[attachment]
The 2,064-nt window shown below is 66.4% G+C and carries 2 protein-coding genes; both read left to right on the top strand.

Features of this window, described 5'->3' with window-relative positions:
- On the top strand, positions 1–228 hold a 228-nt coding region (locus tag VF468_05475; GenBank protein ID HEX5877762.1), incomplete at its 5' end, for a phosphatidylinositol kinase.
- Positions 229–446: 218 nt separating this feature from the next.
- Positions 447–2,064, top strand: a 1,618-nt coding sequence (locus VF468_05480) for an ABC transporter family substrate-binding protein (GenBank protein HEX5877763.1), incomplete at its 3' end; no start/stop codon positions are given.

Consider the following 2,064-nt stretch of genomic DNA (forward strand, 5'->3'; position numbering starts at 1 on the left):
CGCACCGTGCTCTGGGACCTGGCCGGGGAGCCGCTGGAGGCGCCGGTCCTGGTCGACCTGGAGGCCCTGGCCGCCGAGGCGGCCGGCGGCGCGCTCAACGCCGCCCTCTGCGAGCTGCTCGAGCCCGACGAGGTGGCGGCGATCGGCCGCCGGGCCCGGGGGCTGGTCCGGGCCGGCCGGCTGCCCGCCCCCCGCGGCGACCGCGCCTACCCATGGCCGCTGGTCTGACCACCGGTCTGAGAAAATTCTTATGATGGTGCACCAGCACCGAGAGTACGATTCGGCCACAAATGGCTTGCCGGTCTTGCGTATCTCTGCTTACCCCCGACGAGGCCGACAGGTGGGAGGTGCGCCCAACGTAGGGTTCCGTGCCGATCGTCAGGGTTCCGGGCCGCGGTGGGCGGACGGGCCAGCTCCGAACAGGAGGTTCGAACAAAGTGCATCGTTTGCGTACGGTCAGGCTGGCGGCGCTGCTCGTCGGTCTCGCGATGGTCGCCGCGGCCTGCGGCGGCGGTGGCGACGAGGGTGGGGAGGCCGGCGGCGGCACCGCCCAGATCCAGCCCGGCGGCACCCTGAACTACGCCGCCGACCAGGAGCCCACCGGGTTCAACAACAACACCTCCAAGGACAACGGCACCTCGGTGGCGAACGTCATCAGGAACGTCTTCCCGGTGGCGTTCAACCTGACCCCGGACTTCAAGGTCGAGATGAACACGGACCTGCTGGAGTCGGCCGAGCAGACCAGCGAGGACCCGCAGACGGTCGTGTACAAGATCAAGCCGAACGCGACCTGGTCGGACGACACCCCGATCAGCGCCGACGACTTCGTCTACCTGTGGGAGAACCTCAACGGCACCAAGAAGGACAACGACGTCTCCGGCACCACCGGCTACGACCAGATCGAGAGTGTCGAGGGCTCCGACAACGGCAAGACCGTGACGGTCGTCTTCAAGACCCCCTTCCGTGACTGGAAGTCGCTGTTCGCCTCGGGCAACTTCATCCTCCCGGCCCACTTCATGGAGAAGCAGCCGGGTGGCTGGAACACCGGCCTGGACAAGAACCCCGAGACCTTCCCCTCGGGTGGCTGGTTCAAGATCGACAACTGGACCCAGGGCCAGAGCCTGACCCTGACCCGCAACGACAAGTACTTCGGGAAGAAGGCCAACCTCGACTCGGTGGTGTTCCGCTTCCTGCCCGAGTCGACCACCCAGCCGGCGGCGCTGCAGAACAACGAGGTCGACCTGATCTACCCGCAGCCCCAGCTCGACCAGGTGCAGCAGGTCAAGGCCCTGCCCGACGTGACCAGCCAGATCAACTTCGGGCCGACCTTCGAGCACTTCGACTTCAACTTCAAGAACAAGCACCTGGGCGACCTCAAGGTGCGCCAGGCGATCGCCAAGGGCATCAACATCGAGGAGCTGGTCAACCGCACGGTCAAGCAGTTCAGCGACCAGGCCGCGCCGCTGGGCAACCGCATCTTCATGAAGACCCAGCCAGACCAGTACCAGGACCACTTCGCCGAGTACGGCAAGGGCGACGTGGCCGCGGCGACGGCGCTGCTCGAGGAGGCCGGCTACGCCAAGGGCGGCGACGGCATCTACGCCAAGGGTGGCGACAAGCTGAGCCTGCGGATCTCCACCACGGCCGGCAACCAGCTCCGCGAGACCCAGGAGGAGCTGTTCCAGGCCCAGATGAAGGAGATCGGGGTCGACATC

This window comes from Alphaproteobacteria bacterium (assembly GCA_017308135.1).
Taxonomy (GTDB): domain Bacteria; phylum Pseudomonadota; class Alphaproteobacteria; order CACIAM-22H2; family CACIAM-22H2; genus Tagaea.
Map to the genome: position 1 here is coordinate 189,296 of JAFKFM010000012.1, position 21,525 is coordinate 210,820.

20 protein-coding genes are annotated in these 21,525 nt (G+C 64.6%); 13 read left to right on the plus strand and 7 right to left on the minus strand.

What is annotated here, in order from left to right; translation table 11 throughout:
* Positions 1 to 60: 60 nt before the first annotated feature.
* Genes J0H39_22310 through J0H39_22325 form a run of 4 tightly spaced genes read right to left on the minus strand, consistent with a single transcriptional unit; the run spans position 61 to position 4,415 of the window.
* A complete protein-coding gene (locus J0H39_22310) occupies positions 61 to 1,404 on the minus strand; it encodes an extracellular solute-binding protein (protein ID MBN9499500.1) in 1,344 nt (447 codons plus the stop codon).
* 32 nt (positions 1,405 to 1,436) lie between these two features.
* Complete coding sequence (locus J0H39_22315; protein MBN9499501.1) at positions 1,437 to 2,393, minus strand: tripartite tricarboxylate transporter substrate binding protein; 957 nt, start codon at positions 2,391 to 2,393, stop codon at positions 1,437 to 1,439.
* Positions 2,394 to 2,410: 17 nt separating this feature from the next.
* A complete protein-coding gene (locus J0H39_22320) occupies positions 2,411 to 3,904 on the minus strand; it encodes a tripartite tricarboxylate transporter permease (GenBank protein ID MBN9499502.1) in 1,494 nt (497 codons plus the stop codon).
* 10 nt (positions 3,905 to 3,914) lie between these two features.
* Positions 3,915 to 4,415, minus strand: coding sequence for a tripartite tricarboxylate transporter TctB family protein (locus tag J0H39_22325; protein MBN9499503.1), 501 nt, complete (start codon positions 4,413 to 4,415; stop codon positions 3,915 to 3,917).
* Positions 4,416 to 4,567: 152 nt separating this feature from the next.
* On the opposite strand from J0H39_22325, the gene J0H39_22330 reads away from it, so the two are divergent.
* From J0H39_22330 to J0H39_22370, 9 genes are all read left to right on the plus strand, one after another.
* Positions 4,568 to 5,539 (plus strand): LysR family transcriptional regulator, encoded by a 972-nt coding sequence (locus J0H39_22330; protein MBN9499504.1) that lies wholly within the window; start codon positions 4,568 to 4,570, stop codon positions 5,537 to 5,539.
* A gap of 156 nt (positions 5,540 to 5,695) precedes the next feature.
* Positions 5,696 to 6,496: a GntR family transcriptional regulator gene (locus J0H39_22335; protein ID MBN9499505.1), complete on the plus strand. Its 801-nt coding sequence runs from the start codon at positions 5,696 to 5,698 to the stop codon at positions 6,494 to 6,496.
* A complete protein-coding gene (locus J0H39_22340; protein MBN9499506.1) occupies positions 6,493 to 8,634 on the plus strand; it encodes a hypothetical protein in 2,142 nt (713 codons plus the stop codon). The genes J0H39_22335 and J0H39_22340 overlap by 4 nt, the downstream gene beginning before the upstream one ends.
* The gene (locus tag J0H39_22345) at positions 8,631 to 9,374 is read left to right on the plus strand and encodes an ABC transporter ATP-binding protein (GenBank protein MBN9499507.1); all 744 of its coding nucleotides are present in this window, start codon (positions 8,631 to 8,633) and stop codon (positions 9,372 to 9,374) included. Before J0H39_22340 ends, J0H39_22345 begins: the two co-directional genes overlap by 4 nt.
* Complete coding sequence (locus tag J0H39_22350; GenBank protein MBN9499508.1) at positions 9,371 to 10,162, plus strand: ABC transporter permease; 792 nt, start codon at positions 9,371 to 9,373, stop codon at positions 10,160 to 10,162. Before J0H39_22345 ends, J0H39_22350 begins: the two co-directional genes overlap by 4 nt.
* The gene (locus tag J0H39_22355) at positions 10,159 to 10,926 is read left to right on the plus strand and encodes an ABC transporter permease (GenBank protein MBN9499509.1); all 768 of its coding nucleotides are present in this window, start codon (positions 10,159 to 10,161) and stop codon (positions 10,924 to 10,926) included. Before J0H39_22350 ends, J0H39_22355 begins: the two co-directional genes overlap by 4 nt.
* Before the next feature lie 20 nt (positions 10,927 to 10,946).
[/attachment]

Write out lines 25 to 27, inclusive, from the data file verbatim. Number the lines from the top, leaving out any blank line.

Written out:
* Positions 4,568 to 5,539 (plus strand): LysR family transcriptional regulator, encoded by a 972-nt coding sequence (locus J0H39_22330; protein MBN9499504.1) that lies wholly within the window; start codon positions 4,568 to 4,570, stop codon positions 5,537 to 5,539.
* A gap of 156 nt (positions 5,540 to 5,695) precedes the next feature.
* Positions 5,696 to 6,496: a GntR family transcriptional regulator gene (locus J0H39_22335; protein ID MBN9499505.1), complete on the plus strand. Its 801-nt coding sequence runs from the start codon at positions 5,696 to 5,698 to the stop codon at positions 6,494 to 6,496.